Reina watched his eyes, how they avoided looking at their mother even as she hung her head over the broom, sweeping under the table. Grey stragglers fell into her face, and she watched her mother's hand unconsciously tuck it behind her ears.
Reina couldn't remember the last time she had seen her mother's hair showing any sign of aging. All her life, she had religiously dyed it every four weeks and refused to let nature win. In this house, Reina had been taught to fight wrinkles and age spots from the moment she hit puberty.
She looked away, again refusing to acknowledge these changes in her parents. Louisa crouched under the table with the dustpan in hand as her dad grabbed a fresh beer from the fridge. Popping off the lid against the counter, he gestured for all of them to sit back down. "Look, guys, sorry I yelled. Myra, we can finish that later. I think we need to get this over with. The more we wait, the harder it gets. Come guys, sit. Your mom and I have something to tell you."
All Reina wanted to do was walk away. If she didn't hear the words, then they couldn't be real. If she ignored the signs, then they weren't happening. The last thing she wanted to do was be forced to pull her head out of the deep sand she had happily buried it in. Glancing at her siblings, she saw by the dour look on their faces they had the same thoughts of denial.
Even Milo, who had ran and hid during the good-natured brawl, returned to lay his head at her feet, his fuzzy snout tickling her toes as his shaggy tail quietly thumped against the ground. He looked up at her with his soulful brown eyes as if he knew she would need him.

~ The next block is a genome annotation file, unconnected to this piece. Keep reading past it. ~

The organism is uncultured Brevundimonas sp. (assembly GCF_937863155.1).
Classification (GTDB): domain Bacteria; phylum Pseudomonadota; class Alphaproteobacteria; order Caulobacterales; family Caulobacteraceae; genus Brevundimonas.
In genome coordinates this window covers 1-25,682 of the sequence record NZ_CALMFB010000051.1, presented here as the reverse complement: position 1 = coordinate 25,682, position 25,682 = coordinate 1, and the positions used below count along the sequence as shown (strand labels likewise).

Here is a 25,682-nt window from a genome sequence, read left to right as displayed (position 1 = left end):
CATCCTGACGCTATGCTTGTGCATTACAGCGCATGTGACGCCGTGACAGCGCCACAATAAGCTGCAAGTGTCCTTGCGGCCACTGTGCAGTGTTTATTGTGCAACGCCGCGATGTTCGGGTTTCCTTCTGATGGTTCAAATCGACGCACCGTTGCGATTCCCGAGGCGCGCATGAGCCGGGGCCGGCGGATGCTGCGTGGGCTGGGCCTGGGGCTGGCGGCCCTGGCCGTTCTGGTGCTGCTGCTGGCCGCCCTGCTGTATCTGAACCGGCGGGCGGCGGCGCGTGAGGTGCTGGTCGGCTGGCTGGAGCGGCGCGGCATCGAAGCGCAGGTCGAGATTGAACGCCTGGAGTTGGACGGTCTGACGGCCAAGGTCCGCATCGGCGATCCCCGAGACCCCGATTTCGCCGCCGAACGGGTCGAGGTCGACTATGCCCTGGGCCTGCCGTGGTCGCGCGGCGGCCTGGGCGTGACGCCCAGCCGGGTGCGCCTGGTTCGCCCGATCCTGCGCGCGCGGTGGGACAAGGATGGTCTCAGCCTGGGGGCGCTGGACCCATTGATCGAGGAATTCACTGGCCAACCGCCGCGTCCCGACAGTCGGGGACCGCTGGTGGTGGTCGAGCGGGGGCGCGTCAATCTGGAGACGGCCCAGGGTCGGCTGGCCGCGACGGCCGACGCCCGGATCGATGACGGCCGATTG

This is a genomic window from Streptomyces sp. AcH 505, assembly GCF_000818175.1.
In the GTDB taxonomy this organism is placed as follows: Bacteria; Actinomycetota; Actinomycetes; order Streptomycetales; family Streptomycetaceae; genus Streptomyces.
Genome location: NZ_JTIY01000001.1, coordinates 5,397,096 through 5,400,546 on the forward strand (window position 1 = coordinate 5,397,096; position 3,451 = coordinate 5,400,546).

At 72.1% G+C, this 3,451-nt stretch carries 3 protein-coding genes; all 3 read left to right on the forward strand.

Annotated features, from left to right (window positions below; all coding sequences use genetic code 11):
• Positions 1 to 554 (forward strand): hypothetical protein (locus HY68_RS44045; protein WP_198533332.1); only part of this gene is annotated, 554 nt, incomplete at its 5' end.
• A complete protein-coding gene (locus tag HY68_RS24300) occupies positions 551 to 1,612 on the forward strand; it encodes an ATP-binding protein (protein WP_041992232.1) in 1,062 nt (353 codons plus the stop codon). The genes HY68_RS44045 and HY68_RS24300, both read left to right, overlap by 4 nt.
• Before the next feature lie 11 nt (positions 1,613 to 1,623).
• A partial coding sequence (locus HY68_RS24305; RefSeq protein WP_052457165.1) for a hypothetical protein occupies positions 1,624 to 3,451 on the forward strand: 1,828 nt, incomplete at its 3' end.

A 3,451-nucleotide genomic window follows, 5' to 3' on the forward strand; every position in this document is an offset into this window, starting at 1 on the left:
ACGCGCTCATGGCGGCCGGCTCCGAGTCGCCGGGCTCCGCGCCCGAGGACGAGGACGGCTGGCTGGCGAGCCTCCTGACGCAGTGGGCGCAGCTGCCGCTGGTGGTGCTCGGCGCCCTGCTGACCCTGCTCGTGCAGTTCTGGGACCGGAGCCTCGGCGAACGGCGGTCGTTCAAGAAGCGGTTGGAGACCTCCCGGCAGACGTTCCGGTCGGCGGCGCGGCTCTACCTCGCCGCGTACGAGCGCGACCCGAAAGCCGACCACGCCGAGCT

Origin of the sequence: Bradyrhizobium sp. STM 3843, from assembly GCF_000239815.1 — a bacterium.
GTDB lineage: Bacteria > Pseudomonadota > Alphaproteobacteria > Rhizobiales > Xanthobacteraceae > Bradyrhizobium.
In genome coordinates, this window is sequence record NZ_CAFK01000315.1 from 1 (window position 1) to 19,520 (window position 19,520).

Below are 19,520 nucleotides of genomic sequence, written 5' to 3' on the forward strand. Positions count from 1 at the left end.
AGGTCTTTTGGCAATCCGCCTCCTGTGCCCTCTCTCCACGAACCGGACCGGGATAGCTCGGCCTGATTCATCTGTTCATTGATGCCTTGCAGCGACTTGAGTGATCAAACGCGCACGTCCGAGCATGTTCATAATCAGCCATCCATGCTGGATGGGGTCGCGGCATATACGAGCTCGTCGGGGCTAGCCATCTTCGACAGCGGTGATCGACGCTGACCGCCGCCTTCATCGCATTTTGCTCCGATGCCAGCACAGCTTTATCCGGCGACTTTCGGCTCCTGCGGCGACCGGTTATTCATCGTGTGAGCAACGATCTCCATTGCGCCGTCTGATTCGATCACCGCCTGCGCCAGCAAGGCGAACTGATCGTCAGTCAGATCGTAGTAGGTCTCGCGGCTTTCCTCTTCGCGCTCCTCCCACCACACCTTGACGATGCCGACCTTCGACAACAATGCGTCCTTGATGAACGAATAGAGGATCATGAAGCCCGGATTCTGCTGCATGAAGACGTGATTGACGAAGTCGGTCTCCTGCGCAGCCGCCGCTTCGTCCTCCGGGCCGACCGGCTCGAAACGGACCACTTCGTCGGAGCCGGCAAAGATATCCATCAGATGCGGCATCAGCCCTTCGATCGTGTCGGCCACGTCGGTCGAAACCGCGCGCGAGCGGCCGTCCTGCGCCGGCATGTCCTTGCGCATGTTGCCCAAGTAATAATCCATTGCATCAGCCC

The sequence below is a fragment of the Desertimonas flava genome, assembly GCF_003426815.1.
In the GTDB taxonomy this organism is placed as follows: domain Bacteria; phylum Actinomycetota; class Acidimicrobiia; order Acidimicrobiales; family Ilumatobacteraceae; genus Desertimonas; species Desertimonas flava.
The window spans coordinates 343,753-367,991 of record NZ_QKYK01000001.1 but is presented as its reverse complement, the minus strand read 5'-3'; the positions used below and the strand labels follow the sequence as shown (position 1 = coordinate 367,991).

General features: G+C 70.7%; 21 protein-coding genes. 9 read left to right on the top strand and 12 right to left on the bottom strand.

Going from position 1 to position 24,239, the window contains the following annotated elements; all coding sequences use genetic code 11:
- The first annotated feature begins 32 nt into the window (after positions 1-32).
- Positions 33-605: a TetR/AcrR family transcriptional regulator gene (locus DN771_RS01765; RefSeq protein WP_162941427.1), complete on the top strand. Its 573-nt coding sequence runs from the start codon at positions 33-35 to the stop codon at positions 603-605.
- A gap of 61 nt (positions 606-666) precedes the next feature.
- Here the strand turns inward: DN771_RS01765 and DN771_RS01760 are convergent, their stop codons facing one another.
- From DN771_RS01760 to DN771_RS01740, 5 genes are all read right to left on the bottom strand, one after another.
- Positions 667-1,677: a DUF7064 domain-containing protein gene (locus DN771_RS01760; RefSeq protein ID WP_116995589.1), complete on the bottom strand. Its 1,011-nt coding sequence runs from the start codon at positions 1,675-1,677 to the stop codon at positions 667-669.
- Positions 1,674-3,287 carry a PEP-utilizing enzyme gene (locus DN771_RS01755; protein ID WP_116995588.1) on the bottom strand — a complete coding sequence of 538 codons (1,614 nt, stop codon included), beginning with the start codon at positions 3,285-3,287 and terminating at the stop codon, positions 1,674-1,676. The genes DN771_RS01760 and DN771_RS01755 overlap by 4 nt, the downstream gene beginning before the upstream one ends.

"Bobby, your mom and I are so proud of you. Next month you leave us to begin your new life. We have every faith in you that you will be amazing at everything you do in the army. Reina, you are the first in our family to go to college. That alone is an accomplishment that makes us so proud of you, even more so of how dedicated you have been. We can't wait to watch you graduate. Louisa, our baby, you are almost all grown up! You are in the home stretch of high school and already have your sites set to follow in your sister's footsteps. You are amazing."
"Look, Pa, we all know how great we are and how much you love us, but you're scaring us. Mom is already on her second glass of wine. What is this really about?" Leave it to Louisa to get to the heart of the matter. Reina could feel Louisa's fingers seeking hers under the table. She gripped her baby sister's hand tightly and grabbed Bobby's on the other side. Together they were all ready to have the band-aid ripped off.
"What your dad is trying to say is, you guys are the light of our lives. But we have realized that we just aren't good together anymore. After Louisa's graduation, your father will be moving to a new apartment. We will keep this home as long as you guys need it. Once you are all moved out, we will sell it."
Reina's heart ached. The laughter that had started this evening seemed like centuries ago. She never imagined this would be their last family meal. Tears clouded her eyes, and she could feel Louisa sobbing next to her. Bobby's chair scraped the floor as he abruptly got up and left the room.
Her dad stared at the beer untouched in his hands, and her mom refilled her wine glass once again.
Never had a dinner gone so horribly wrong. She wished she could go back and bury herself once again in the sand, but with a sigh, Reina excused herself from the table.
Dinner was over.
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Very well written and poignant, your inclusion of the slow falling apart of routine in the story was one of my favourite parts! All the best with your next stories!